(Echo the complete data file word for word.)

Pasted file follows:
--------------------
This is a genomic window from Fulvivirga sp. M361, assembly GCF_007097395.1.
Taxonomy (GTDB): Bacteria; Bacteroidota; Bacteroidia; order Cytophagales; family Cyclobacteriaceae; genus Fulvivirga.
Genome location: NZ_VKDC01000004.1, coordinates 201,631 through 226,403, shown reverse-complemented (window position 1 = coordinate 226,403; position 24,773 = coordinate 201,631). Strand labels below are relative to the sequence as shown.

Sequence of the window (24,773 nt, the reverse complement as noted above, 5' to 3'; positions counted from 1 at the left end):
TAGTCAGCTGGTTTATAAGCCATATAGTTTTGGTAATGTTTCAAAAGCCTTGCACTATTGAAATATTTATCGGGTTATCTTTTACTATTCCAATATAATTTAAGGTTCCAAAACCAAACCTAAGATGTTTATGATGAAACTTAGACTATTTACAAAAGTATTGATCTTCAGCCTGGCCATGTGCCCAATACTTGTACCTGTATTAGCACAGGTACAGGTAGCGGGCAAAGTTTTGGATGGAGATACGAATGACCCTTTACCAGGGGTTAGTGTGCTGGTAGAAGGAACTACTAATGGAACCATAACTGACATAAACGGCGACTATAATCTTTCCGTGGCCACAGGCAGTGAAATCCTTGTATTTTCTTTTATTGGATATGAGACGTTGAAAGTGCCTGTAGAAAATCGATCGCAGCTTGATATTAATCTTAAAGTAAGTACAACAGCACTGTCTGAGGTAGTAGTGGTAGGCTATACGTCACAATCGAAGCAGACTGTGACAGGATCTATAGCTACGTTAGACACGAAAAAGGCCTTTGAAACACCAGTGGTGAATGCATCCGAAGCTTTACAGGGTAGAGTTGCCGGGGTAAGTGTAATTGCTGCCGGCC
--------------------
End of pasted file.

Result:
This is a genomic window from Fulvivirga sp. M361, assembly GCF_007097395.1.
Taxonomy (GTDB): Bacteria; Bacteroidota; Bacteroidia; order Cytophagales; family Cyclobacteriaceae; genus Fulvivirga.
Genome location: NZ_VKDC01000004.1, coordinates 201,631 through 226,403, shown reverse-complemented (window position 1 = coordinate 226,403; position 24,773 = coordinate 201,631). Strand labels below are relative to the sequence as shown.

Sequence of the window (24,773 nt, the reverse complement as noted above, 5' to 3'; positions counted from 1 at the left end):
TAGTCAGCTGGTTTATAAGCCATATAGTTTTGGTAATGTTTCAAAAGCCTTGCACTATTGAAATATTTATCGGGTTATCTTTTACTATTCCAATATAATTTAAGGTTCCAAAACCAAACCTAAGATGTTTATGATGAAACTTAGACTATTTACAAAAGTATTGATCTTCAGCCTGGCCATGTGCCCAATACTTGTACCTGTATTAGCACAGGTACAGGTAGCGGGCAAAGTTTTGGATGGAGATACGAATGACCCTTTACCAGGGGTTAGTGTGCTGGTAGAAGGAACTACTAATGGAACCATAACTGACATAAACGGCGACTATAATCTTTCCGTGGCCACAGGCAGTGAAATCCTTGTATTTTCTTTTATTGGATATGAGACGTTGAAAGTGCCTGTAGAAAATCGATCGCAGCTTGATATTAATCTTAAAGTAAGTACAACAGCACTGTCTGAGGTAGTAGTGGTAGGCTATACGTCACAATCGAAGCAGACTGTGACAGGATCTATAGCTACGTTAGACACGAAAAAGGCCTTTGAAACACCAGTGGTGAATGCATCCGAAGCTTTACAGGGTAGAGTTGCCGGGGTAAGTGTAATTGCTGCCGGCC